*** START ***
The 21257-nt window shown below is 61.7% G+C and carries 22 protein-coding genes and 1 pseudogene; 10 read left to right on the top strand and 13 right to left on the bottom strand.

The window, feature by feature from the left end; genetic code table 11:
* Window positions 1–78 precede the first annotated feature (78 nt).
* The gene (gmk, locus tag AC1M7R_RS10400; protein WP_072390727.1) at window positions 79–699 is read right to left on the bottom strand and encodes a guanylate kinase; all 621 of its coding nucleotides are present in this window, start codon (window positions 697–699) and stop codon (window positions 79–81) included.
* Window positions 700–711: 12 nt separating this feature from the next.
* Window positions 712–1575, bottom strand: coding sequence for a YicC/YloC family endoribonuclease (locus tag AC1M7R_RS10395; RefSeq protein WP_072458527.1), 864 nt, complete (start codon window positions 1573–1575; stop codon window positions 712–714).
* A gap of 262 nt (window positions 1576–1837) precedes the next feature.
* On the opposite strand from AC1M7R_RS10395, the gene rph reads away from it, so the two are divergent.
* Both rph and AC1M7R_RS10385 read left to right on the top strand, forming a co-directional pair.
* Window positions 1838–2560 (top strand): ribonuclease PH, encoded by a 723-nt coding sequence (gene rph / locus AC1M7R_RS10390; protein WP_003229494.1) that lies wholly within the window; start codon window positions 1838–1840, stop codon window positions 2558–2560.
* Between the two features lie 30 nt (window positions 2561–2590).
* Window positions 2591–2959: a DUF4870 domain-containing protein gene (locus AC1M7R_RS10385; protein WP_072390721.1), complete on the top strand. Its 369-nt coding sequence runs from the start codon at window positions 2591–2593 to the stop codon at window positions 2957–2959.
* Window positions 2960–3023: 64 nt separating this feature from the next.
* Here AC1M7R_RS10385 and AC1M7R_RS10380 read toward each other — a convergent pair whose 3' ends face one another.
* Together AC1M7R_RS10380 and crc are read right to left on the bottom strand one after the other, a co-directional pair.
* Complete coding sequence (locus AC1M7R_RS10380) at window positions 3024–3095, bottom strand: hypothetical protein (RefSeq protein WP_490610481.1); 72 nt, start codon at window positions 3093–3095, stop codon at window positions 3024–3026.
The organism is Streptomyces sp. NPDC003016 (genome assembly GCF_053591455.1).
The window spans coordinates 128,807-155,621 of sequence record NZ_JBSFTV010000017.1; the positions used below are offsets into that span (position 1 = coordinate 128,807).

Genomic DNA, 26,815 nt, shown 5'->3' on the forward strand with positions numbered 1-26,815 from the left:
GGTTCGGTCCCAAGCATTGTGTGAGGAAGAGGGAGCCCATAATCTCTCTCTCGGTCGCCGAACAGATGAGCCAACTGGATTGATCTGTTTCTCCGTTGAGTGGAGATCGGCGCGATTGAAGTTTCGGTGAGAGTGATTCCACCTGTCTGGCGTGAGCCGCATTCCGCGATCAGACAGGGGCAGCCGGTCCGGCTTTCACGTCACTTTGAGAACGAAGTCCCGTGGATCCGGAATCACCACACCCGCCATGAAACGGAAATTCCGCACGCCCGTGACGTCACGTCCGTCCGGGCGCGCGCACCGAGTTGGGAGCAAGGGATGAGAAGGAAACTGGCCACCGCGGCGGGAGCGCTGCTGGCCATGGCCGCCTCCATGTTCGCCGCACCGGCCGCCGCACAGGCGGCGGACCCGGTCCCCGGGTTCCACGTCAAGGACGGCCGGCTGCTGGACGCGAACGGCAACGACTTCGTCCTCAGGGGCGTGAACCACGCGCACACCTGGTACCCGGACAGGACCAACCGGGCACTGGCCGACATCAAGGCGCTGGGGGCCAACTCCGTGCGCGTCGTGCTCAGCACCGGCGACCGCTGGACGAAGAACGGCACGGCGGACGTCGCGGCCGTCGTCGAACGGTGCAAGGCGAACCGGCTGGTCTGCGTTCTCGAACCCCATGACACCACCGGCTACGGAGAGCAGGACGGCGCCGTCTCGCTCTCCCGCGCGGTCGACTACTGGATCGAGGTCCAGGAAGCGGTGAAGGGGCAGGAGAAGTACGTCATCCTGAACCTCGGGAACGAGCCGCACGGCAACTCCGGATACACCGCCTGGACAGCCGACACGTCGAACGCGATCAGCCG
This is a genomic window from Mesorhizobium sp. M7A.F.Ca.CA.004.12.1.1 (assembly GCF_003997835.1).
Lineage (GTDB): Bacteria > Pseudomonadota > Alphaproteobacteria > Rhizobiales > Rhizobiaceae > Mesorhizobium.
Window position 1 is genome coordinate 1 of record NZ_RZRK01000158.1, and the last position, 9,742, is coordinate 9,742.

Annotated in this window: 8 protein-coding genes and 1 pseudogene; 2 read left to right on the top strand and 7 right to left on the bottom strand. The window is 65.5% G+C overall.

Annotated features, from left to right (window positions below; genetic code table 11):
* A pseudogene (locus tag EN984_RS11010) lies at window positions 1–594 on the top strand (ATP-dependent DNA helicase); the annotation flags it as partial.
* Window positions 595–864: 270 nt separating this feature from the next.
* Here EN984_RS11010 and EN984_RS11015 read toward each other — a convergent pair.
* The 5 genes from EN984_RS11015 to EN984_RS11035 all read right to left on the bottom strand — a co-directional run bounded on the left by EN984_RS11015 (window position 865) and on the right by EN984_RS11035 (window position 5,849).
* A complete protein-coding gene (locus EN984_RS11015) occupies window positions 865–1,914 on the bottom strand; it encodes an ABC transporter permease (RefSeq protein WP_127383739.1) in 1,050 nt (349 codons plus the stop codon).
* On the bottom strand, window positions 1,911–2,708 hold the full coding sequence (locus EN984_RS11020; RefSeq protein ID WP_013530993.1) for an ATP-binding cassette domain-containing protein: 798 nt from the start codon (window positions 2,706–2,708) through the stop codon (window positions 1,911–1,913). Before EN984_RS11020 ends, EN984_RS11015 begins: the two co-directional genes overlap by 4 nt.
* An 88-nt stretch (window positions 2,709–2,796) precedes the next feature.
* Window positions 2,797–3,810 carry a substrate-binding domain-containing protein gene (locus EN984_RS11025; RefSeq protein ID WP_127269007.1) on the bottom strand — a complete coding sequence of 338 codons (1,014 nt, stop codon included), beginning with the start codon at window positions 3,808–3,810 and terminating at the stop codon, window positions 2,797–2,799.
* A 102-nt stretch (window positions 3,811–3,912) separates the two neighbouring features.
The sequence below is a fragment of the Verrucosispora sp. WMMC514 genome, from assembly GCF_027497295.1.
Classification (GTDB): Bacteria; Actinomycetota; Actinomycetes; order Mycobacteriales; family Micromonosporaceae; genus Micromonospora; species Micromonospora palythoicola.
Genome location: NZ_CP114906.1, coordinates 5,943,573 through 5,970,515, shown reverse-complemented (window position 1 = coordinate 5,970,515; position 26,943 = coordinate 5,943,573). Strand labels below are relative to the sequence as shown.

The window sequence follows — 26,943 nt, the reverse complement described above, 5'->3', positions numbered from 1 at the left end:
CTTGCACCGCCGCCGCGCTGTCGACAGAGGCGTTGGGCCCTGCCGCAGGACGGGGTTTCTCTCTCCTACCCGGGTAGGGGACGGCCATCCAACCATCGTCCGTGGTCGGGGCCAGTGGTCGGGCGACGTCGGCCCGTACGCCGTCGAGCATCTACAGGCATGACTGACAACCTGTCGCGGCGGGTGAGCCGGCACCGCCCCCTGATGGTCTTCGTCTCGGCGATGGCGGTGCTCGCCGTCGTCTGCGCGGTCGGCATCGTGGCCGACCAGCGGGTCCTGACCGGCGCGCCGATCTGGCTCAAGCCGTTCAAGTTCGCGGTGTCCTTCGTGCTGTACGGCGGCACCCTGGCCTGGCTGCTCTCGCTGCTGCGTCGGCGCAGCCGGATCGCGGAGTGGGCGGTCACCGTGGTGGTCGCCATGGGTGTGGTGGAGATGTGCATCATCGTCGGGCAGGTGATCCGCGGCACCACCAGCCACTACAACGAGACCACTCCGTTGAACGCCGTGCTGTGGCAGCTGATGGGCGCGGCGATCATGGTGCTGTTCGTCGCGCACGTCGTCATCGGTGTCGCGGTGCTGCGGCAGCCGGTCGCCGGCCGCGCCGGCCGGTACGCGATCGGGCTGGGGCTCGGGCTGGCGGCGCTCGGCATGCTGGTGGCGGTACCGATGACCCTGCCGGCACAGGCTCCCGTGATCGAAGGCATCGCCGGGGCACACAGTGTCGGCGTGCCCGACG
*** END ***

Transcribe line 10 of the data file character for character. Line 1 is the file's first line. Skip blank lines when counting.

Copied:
* Window positions 1838–2560 (top strand): ribonuclease PH, encoded by a 723-nt coding sequence (gene rph / locus AC1M7R_RS10390; protein WP_003229494.1) that lies wholly within the window; start codon window positions 1838–1840, stop codon window positions 2558–2560.